Marvin King could always count on Nelson Haggerty to get him the ball in just the right spot during their time playing basketball at Willowridge High School.

Memories of those days came flooding back for King on Saturday when Haggerty’s family, friends and members of the college basketball community filled First Baptist Church to remember the former North Texas assistant.

Haggerty, a former Baylor standout who went on to coach at the college level for more than 20 years, died last week at the age of 47 in a car accident.

“Never Nervous Nel. He was the consummate point guard,” King recalled.

Haggerty’s last stop in coaching came at UNT, where he worked under Grant McCasland, one of his closest friends. McCasland added Haggerty to his staff in 2019. He spent last season as UNT’s director of basketball strategy and operations and credited him with playing a key role in a historic season for the Mean Green.

UNT won the conference USA tournament and went on to knock off Purdue for its first win in the NCAA tournament in program history this spring.

“When you are around someone you trust with everything, not just with basketball, but also with your friendship, family and life and he is also one of the greatest players and coaches you know, it shows that his impact was tremendous,” McCasland said. “The part that I will miss the most, though, is our friendship and our times together.”

McCasland and King were just two of 11 people who spoke Saturday about the impact Nelson made both on the court and in the lives of the players and coaches he worked with through years.

While Haggerty’s time at UNT was short, McCasland and his players said he left a significant mark. He took care of the logistical issues of travel and practice behind the scenes and was also a steady presence for UNT’s players.

“He was the rock of our program,” UNT guard JJ Murray said. “His calm and competitive demeanor rubbed off on us.”

The stops Haggerty made while developing those traits were memorialized at the service. His No. 12 Baylor jersey, a photo of him cutting down a net from his tenure as the coach at Midwestern State, and a photo of him talking to UNT point guard Javion Hamlet during the Mean Green’s historic season this year were all prominently displayed.

A resolution honoring Haggerty from the Baylor Black Alumni Alliance was read before his former players and college coaches were asked to raise their hands. More than two dozen former players and more than 10 coaches were in attendance.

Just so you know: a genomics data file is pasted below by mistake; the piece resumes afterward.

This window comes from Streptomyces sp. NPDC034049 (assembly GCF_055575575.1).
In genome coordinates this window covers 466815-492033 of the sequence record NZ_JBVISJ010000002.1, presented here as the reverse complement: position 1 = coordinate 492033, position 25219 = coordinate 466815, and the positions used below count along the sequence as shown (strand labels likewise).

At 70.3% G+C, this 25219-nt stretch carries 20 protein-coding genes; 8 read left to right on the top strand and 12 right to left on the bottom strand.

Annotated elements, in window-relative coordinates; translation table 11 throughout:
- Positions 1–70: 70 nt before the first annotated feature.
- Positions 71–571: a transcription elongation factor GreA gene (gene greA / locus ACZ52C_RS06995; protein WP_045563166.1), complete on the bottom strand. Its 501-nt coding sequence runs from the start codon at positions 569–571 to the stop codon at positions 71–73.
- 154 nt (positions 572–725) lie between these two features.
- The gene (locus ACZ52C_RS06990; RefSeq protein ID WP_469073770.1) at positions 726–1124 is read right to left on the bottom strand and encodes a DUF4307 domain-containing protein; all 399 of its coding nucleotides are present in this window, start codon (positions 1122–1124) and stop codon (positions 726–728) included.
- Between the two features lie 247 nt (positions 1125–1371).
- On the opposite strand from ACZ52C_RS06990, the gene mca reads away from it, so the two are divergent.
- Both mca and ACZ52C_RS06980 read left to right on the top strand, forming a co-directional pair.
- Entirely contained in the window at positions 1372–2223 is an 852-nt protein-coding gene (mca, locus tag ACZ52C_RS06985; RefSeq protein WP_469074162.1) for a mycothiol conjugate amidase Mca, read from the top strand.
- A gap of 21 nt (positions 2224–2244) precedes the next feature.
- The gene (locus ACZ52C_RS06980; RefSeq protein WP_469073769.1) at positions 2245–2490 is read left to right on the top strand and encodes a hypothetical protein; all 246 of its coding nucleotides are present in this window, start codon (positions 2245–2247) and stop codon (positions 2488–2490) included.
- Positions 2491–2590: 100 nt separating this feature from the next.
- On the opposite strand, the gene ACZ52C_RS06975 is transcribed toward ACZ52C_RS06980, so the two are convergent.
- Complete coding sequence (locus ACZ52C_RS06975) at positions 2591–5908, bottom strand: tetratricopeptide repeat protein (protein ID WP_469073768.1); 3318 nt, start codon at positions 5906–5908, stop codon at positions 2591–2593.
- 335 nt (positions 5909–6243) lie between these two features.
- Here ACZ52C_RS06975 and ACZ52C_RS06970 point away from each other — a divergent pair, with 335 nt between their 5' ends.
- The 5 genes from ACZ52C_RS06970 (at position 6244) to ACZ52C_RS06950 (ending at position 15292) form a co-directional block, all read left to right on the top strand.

Aundre Branch, one of Haggerty’s former Baylor teammates, recalled how he connected with people.

“He always invested in the people around him,” Branch said.

That trait translated to the court, where he became one of the best playmakers in Baylor history.

Haggerty played for the Bears from 1991-95 and is Baylor’s all-time leader in assists with 699. He averaged a school record 10.14 assists per game in the 1994-95 season.

Among the coaches who attended the service, Kim Anderson recalled how Haggerty’s traits as a player translated when he went into coaching. Anderson, who worked with Haggerty at Central Missouri, said he knew how to win games, but that wasn’t the trait he remembered most about him.

“Every coach loved him,” Anderson said. “He was one of the most loyal people I know.”

Haggerty spent eight years of his coaching career at Midwestern State and led the Mustangs to the Elite Eight twice and was named the Lone Star Conference Coach of the Year twice.

Two of Haggerty’s former Midwestern colleagues spoke, including Tres Seigler, who recalled the way he connected with people.

“I will never forget how Nelson saw the best in everyone,” Seigler said.

Reagan Foster recalled Haggerty’s dedication to his players.

That dedication was one of the reasons McCasland added Haggerty to his staff.

He grew up watching Haggerty play for Baylor and ended up wearing No. 12 for the Bears, the same number as his friend.

McCasland said he’s spent a lot of time crying over the last week.

“I’m always going to be thankful for Nelson Haggerty,” McCasland said. “What a blessing he has been for all of us.”

BRETT VITO can be reached at 940-566-6870 and via Twitter at @brettvito.

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